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In today's market, public utilities are under pressure to become competitive with private sector operation and maintenance contractors. This paper presents an overview of a model that utilities can use to affect changes that enhance their competitive status. The model assimilates
the competitive components of benchmarking, technical improvements and organizational improvements re into an Integrated Competitive Utility System (ICUS). As shown in Figure 1, the ICUS model recognizes the synergistic relationship among benchmarking, technical improvements and organizational
improvements. The intent of the paper is to focus on the organizational improvement side of the ICUS model. One of the outcomes of competitiveness is doing more with fewer people. Therefore, one of the goals in a competitive environment is to enhance the competency and flexibility of facility
personnel. This allows the organization to realize and maintain a smaller multi skilled workforce. The underlying premise is that once benchmarking has been completed, and commitment to improvements made, that technical improvements alone do not provide optimized competitive results. As important
as the technical side is, buy-in of personnel is equally important. Buy-in is critical to successfully weather the dynamics of organizational change and prevent backsliding to less efficient practices. In the long run it is people that will operate and maintain new equipment on a day-to-day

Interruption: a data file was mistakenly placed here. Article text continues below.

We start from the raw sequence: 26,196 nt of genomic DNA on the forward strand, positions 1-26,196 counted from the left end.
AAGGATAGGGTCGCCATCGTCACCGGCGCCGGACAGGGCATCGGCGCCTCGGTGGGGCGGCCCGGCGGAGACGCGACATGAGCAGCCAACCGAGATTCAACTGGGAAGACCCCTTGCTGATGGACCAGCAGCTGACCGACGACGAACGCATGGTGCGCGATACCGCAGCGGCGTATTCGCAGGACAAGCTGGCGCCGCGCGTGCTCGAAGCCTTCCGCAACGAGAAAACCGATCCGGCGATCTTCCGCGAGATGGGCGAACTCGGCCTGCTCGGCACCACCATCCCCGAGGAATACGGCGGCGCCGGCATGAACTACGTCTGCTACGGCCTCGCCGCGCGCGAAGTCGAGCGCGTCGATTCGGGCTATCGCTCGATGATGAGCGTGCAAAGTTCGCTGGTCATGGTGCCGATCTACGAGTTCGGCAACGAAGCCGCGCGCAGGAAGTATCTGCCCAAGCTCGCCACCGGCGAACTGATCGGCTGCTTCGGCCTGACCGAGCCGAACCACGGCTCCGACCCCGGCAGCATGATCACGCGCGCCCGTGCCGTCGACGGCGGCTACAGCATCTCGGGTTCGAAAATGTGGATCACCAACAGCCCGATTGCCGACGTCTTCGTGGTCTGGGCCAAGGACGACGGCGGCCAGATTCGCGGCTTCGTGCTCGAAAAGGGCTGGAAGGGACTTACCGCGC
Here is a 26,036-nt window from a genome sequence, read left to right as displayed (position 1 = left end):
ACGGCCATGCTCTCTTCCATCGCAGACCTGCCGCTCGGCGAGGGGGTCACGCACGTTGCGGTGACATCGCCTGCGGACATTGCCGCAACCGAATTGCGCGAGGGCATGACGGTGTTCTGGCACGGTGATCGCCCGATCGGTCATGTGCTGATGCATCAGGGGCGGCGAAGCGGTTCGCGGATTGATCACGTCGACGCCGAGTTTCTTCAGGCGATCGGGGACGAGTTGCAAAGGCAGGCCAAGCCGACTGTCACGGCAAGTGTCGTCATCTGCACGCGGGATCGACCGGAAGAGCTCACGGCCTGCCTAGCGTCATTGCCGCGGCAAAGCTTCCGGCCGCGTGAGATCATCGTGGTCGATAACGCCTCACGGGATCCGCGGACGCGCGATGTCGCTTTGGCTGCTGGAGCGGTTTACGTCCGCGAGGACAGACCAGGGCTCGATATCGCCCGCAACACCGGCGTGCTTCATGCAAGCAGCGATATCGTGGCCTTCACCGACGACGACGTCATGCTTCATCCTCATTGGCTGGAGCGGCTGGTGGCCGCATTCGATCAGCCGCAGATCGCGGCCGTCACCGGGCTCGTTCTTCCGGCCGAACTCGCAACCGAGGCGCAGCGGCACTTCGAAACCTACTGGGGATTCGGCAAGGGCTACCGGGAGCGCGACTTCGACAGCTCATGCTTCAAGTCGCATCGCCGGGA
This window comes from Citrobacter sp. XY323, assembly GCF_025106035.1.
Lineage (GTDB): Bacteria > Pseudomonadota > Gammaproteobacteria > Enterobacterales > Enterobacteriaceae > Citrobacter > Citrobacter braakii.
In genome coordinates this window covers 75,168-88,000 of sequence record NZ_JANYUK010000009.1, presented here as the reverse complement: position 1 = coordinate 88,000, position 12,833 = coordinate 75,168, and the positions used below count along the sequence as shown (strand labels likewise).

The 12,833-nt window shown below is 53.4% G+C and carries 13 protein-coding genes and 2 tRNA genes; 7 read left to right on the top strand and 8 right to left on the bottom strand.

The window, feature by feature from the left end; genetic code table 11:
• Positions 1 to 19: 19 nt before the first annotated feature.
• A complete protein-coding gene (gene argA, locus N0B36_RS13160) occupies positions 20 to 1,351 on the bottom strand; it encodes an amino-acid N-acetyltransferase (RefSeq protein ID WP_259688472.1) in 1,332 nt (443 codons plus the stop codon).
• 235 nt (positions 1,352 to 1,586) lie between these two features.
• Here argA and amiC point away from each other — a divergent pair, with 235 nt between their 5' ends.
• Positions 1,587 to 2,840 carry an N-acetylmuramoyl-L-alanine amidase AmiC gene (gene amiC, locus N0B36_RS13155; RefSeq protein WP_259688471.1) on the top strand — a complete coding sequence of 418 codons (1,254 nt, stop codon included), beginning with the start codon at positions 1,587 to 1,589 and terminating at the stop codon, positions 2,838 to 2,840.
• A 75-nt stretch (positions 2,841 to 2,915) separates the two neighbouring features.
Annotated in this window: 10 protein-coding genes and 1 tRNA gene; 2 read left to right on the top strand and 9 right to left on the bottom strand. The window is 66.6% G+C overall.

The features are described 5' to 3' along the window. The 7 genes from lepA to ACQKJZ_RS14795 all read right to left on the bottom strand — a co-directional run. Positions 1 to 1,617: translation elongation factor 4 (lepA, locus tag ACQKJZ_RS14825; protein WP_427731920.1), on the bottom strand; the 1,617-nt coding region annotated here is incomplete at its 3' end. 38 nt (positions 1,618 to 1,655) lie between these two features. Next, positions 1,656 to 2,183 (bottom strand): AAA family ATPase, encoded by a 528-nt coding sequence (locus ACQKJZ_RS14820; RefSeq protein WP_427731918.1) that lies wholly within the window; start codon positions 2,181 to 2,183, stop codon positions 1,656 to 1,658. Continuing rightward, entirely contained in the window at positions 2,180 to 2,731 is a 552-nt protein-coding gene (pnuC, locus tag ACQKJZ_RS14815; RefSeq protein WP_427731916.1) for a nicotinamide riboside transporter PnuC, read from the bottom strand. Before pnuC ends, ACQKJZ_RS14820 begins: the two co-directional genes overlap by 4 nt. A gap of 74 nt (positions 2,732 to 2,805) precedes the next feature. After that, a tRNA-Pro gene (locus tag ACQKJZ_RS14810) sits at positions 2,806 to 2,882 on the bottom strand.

basis. Investment in the utilities people asset supports cost effective maximization of capital assets. The methodology for enhancing the competency and flexibility of facility personnel begins with a collaborative skills and training needs assessment. The findings of the assessment are
used to develop and implement: Development of an objective means to validate individual competency and proficiency Sustainability of a multi-skilled flexible work force Objective
validation of individual competency and proficiency provide performance measures for monitoring the application of the enhanced skills of the employees. Sustainability measures support the integration of the improvements into the norms of organization cultural. The District of Columbia
Water and Sewer Authority's (DCWASA) Blue Plains Wastewater Treatment Plant in Washington, D.C. is used as a case study. In an effort to enhance its competitiveness, the DCWASA has embarked on 2 major programs at its 370 MGD Blue Plains Wastewater Treatment Facility. They include a multiyear
Capital Improvement Program (CIP) and an Operations and Maintenance Training Program (OMTP). As noted in the ICUS (Figure 1) DCWASA recognized the need to address the synergistic linkages between technical and organizational improvements to productivity and competitiveness. A unique aspect
of the paper is the presentation of a national certification program for maintenance personnel comparable to that for operators (i.e., Association of Boards of Certification). The maintenance certification will provide the water and wastewater industry with a long needed competency validation
mechanism for this important personnel group.
Proceedings of the Water Environment Federation is an archive of papers published in the proceedings of the annual Water Environment Federation® Technical Exhibition and Conference (WEFTEC® ) and specialty conferences held since the year 2000. These proceedings are not peer reviewed. WEF Members: Sign in (right panel) with your IngentaConnect user name and password to receive complimentary access.